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Immigration

Chhabra & Gibbs, P.A. > Blog Posts  > Immigration (Page 3)

Notice to Appear – What’s the Big Deal?

Notice to Appear Immigration

The United States government initiates removal proceedings through a Notice to Appear (“NTA”). The Immigration and Nationality Act governs what the NTA must contain in Section 239 of the Act. The NTA is what alerts someone of the charges the government is bringing against them. All NTAs must state the nature of the proceedings, meaning what conduct the government is alleging that gives them the authority to remove them from the United States. The NTA must also state the legal authority governing the proceedings. This means the government must point to specific sections of the law that describe how the...

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How Do Most People End Up In Removal Proceedings?

Removal Proceedings

At the end of the third quarter of 2019, the Executive Office for Immigration Review released statistics showing that their agency had a backlog of over 930,311 cases. Almost all of these people had dealings with a branch of the Department of Homeland Security at one point or another. DHS has three different offices dealing with immigration and enforcement, and those are U.S. Citizenship and Immigration Services (USCIS); U.S. Customs and Border Protection (CBP); or U.S. Immigration and Customs Enforcement (ICE). Each of these sub-agencies serves a different function, but any of the three can issue a Notice to Appear,...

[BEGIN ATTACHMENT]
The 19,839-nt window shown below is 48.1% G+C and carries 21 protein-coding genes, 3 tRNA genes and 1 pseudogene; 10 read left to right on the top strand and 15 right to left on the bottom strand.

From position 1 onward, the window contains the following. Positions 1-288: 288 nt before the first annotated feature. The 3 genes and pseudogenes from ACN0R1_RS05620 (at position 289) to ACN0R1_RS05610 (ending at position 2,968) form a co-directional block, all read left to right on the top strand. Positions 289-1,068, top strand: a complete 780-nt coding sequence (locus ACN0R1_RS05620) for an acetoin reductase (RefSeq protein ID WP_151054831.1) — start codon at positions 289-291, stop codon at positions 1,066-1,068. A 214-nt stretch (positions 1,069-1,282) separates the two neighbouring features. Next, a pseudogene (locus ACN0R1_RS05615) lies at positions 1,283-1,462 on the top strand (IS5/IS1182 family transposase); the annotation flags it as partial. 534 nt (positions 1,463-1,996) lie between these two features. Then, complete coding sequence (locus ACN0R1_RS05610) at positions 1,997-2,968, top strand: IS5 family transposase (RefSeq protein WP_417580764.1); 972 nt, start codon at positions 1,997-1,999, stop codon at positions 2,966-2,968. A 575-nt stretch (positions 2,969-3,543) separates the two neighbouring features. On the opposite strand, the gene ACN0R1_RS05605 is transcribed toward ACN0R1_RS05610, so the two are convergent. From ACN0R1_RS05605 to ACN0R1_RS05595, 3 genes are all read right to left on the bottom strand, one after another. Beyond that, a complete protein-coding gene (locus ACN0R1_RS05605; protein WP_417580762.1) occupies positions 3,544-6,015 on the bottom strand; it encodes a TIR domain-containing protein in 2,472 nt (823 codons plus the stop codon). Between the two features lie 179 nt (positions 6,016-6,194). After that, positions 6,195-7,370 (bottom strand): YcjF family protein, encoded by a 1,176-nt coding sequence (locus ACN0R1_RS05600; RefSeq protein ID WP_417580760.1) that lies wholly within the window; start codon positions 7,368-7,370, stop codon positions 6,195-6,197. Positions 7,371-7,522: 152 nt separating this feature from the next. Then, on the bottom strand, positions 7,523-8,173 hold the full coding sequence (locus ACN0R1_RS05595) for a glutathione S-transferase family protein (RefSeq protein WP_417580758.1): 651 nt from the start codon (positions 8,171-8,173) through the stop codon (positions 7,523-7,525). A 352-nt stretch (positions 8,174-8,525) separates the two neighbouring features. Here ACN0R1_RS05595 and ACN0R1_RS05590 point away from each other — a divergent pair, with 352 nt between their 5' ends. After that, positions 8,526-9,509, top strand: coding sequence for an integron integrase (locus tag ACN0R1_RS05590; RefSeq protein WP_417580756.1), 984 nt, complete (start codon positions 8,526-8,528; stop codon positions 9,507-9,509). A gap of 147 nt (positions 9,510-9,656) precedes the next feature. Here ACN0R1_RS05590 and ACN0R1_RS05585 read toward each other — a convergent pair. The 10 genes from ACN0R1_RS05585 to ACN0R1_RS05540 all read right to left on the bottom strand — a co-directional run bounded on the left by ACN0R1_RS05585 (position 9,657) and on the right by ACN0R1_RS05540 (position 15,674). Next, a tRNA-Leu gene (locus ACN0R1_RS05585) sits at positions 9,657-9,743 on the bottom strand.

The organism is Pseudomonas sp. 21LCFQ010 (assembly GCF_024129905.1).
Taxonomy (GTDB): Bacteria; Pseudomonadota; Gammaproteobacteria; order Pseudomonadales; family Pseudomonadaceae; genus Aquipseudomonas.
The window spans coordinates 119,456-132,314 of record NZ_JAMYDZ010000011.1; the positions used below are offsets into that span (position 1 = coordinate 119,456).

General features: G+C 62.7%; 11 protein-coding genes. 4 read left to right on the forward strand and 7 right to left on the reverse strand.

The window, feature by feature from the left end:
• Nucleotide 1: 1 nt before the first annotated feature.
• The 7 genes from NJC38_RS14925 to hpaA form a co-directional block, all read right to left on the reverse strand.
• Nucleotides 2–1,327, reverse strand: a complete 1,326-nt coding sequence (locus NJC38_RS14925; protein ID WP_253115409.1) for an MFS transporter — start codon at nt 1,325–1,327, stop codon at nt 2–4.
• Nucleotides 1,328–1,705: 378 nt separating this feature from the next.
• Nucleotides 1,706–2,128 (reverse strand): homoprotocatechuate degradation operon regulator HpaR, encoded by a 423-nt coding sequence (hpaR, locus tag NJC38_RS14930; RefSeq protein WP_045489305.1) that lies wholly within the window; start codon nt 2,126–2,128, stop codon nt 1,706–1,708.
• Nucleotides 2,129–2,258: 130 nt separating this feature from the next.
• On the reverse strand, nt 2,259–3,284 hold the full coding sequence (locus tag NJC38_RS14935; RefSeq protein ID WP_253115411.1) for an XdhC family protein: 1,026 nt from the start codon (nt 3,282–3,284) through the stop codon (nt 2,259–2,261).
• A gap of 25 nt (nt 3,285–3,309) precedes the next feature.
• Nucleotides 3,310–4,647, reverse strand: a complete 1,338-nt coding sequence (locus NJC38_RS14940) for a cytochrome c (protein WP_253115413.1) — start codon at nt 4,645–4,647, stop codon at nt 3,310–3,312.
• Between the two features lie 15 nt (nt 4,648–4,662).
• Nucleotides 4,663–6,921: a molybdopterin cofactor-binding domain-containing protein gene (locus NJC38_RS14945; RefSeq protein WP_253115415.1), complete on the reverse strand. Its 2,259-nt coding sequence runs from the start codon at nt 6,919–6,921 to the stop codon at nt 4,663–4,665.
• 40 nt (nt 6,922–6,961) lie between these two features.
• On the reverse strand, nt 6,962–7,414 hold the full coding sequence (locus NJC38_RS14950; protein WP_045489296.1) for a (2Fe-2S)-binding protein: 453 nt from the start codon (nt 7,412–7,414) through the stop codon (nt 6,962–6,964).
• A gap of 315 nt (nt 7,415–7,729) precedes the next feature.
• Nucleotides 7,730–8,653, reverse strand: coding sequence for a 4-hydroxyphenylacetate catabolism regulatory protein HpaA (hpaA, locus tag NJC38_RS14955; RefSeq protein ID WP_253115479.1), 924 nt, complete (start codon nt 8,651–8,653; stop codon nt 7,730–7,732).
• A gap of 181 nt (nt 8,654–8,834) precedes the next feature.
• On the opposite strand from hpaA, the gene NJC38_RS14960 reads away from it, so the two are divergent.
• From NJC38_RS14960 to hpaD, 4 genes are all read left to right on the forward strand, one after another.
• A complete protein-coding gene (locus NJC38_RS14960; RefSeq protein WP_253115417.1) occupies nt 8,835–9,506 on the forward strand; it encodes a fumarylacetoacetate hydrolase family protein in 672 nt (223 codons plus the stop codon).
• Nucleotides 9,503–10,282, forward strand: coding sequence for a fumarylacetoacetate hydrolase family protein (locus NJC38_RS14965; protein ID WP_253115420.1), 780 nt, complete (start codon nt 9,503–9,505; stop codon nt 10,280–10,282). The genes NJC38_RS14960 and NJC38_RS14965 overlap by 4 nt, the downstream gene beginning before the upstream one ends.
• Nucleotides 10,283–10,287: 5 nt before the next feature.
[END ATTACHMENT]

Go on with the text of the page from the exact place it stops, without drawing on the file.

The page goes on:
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What To Do After You Missed Your Immigration Hearing

Immigration Hearing

Thousands of people appear for hearings in front of the Executive Office of Immigration Review daily. Many of those people drive long distances requiring them to wake up well before dawn to ensure they make it to their hearing. The importance of attending your hearing cannot be overstated, because if you miss your hearing you may be ordered removed “in absentia.” The term “in absentia” is a way of saying you failed to appear at the hearing, so the Immigration Judge can order your removal. If you miss your hearing, depending on the reason why you missed it, you could have...

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Right To A Lawyer In Removal Proceedings

Right to Lawyer

According to the Immigration Court Practice Manual, the government has no duty to provide a lawyer to anyone in removal proceedings. The government will provide someone in removal proceedings a list of pro-bono legal providers or non-profits that they can contact to ask for representation, but the government will not provide counsel for anyone facing deportation. Also, some state bar associations have sub-committees or sub-sections that offer free legal assistance to those in immigration proceedings. Many people are confused by this because, in the criminal context, you have a right to be represented by a lawyer. This means the government will...

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What Are Removal Proceedings?

Removal